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How to cite using AMA in the Health Sciences: Social Media (Twitter, Facebook, LinkedIn, etc)

This guide covers the basics of the American Medical Association's (AMA) citation style.

Social Media (Facebook, Twitter, LinkedIn)

Elements to include and formatting

Author(s). Title of specific item cited. Name of Web Site. Publication date. Updated date.  Accessed date. (if these dates are available). URL (no period after the URL)

Facebook Example

Mayo Clinic Sports Medicine Facebook page. #RotatorCuff tears are among the most common shoulder injuries, particularly in individuals who engage in activities that require repetitive arm motions. Discover the possible treatment options for a torn rotator cuff: Accessed March 4, 2019.

LinkedIn Example

Sarani K. It was great to be back at the University of Waterloo School of Pharmacy today, to chat with the first year PHARM 120 class about entrepreneurship & biotech[...] LinkedIn. April 2022. Accessed September 6, 2022. 

Twitter Example

@AMAManual. Double negatives can be used to express a positive, but this yields a weaker affirmative than the simpler positive and may be confusing. “Our results are not inconsistent with the prior hypothesis.” “That won’t do you no good.” And the classic: “I can’t get no satisfaction.” March 7, 2019. Accessed March 10, 2019.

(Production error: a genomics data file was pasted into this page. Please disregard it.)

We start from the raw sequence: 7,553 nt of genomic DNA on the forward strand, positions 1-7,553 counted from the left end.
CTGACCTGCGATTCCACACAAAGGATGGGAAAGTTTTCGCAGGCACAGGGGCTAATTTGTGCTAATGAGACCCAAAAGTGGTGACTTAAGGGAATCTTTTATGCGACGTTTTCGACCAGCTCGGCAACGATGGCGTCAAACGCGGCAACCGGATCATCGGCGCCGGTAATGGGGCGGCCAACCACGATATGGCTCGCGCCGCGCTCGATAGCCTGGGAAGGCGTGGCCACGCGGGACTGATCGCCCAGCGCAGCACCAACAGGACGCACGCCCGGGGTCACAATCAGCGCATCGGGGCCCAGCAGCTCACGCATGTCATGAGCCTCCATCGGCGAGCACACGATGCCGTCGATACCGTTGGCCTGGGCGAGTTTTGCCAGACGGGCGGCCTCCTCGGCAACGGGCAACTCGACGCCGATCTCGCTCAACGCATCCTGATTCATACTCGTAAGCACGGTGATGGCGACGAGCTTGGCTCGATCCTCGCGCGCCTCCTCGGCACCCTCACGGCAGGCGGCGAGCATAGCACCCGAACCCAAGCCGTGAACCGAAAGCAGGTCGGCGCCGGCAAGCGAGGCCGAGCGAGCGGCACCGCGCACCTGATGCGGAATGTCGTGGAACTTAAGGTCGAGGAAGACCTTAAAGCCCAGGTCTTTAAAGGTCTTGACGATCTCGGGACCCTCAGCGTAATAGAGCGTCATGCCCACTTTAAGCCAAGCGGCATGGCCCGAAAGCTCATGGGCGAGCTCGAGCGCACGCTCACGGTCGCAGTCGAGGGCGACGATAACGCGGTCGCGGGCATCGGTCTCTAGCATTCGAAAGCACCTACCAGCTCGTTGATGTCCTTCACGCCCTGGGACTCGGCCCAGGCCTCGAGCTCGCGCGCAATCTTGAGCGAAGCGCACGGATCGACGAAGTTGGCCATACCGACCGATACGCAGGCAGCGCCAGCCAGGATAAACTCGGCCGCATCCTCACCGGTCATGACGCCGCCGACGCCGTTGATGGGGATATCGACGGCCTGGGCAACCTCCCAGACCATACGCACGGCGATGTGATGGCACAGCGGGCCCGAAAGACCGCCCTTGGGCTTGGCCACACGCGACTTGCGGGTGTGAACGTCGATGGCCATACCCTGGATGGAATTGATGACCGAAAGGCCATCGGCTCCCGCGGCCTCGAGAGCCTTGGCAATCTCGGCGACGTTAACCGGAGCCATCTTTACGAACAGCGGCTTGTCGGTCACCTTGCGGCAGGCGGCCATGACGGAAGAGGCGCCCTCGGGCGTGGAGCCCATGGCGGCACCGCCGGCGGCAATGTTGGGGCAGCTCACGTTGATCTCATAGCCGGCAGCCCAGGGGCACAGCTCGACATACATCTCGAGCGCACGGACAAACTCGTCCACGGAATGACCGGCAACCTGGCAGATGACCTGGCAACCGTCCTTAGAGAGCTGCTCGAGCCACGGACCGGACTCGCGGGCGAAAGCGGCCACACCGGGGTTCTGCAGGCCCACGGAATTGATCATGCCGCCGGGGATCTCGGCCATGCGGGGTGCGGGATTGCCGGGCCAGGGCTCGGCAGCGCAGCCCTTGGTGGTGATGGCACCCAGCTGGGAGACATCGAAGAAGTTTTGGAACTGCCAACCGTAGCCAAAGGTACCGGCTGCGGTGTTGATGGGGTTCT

• If the content of the post is short enough (less than ~20 words), you may include the title and full-text of the social medial post (see Twitter and Facebook examples)
  • Social media changes constantly; if your specific site isn't listed do your best to be consistent and adhere to AMA rules as much as possible
  • Some social media sources don't give publication dates, but instead give a timeline for how long ago it was published (e.g., 3 days ago, 5 months ago). Do you best to give a general idea of when the post was published by working backwards (see LinkedIn example)
  • See Section 3.15.4 (Social Media) of the AMA Style Guide for more information


Questions about the AMA Manual of Style? 

Contact the librarians at the
NJM Health Sciences Library
200 level, Brodie Centre


The content and design of this page was copied and adapted from the guide "AMA Style: the Basics for Pharmacy Writing" written and developed by Caitlin Carter, University of Waterloo Library.